Date of Award:
Master of Science (MS)
Peter T. Kolesar
Petrographic and SEM study of flu vial-deltaic sections of the Woodbine Group in the East Texas Basin indicates that authigenic mineral suites are controlled, in part, by the presence of organic-rich matrix.
During early, precompaction diagenesis, organic matter supplied the metabolic fuel required by sulfate-reducing bacteria to reduce sulfate in depositional waters ultimately to pyrite. With burial the sulfate supply was ultimately exhausted, and bicarbonate activity thereafter controlled the precipitation of siderite and Fe-calcite.
Matrix material supplied the components and reaction sites for the most import ant porosity-occluding reaction: kaolinite --> Fe,M g chlorite. Matrix physically inhibited the growth of quartz overgrowths, yet, through compaction and as a product of the above reaction, provided a supply of silica for quartz cementation. Dissolution of salt dome cap rock has played a minor role in the cementation of the Woodbine in the East Texas Basin. Pore-filling calcite, barite, and pyrite were observed in the Woodbine where the Woodbine is in direct hydraulic communication with salt dome cap rock.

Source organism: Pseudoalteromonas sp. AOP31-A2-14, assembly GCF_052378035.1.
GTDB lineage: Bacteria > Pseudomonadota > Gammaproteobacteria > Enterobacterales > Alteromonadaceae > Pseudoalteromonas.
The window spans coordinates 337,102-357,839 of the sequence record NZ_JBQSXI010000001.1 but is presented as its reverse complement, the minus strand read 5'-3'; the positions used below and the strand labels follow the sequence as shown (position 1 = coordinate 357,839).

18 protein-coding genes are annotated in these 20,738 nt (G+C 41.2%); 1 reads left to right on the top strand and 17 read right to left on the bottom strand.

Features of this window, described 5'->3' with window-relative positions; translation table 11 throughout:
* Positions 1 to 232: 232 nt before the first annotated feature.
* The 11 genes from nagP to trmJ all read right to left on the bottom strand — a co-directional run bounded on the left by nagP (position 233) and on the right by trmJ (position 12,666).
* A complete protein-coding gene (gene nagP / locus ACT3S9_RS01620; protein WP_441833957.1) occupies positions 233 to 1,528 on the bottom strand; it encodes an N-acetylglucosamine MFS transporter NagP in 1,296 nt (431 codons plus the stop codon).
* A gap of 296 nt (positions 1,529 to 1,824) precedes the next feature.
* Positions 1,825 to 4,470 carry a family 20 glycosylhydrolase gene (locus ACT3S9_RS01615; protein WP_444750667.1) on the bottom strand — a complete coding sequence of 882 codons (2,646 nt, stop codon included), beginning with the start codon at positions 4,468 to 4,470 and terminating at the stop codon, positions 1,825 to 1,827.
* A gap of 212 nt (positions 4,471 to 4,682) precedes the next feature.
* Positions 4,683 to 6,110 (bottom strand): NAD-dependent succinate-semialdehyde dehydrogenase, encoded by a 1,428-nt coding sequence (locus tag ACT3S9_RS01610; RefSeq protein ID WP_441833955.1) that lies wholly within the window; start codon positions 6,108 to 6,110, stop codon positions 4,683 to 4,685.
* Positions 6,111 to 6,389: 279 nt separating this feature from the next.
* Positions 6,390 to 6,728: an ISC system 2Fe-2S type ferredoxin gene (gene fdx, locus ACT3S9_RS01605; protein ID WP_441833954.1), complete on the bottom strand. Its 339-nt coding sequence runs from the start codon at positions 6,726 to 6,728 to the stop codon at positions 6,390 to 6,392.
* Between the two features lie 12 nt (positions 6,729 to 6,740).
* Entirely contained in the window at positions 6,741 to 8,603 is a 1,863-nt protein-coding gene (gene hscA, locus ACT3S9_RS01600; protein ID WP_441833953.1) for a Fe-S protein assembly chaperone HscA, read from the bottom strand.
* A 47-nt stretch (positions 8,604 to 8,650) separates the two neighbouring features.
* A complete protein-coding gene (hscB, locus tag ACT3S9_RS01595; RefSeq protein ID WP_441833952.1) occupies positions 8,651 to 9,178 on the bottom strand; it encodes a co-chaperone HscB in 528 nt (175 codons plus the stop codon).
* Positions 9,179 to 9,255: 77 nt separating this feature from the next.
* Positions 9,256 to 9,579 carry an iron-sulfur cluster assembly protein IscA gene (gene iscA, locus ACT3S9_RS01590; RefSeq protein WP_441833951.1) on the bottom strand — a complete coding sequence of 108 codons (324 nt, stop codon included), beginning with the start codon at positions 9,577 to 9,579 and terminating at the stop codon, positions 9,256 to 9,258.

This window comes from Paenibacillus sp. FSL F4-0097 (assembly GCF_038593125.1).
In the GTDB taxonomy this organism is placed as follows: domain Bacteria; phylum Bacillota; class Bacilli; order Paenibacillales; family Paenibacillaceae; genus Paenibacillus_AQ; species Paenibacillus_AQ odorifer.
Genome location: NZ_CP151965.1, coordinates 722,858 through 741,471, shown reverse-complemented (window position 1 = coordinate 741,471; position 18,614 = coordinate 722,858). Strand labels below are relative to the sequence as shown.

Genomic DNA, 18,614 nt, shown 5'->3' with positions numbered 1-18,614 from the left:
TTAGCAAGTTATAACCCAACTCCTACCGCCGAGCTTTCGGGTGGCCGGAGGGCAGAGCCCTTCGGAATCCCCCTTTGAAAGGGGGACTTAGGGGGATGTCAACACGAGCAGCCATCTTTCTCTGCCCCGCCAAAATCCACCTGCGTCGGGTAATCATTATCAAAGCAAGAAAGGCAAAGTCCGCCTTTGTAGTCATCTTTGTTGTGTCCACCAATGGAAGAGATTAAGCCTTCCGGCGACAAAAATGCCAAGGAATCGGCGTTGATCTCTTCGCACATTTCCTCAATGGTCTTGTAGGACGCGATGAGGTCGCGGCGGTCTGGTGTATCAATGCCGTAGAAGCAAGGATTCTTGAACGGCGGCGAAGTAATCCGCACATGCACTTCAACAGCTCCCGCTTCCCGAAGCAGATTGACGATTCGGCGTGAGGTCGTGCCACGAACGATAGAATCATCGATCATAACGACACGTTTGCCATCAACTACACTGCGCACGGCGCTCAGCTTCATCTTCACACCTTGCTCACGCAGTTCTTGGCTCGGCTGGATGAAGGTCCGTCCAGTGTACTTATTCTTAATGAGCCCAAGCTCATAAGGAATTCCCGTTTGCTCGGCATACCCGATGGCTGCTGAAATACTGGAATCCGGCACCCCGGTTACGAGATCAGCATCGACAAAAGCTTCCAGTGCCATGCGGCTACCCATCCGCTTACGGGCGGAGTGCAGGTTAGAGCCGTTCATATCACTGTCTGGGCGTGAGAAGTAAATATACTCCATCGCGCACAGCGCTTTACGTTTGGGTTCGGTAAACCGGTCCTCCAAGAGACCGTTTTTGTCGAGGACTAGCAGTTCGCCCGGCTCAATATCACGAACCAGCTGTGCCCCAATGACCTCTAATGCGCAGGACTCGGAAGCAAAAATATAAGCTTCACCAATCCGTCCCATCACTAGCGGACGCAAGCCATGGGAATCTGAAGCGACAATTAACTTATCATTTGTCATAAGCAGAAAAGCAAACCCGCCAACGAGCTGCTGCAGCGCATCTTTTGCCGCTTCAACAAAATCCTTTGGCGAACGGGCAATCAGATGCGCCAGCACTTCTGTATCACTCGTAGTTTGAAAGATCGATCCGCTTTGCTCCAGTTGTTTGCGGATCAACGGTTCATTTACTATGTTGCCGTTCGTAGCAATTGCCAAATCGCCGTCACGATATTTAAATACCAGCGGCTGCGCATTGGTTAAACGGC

In the deep, central portion of the basin Na-Cl brine resulting from salt-dome dissolution is evolving toward a Na-Ca(Mg)-Cl brine. The evolution of the brine chemistry may be the result of cation exchange on clay minerals, albitization of plagioclase feldspars, or the dissolution of magnesium - and calcium- chloride-rich phases. The present study could not confirm any of these reactions.
WATEQF was used to calculate mineral-saturation states in Woodbine waters. Program output appears to represent accurately in situ individual mineral-saturation states at measured pH, as confirmed by petrographic and SEM identification of authigenic minerals. Relative stability between mineral pairs can be tested with thermodynamically-derived activity diagrams for the mineral pairs.
Wuerch, Helmuth Victor, "Diagenesis and Water Chemistry of the Woodbine Group in the East Texas Basin" (1986). All Graduate Theses and Dissertations. 6685.
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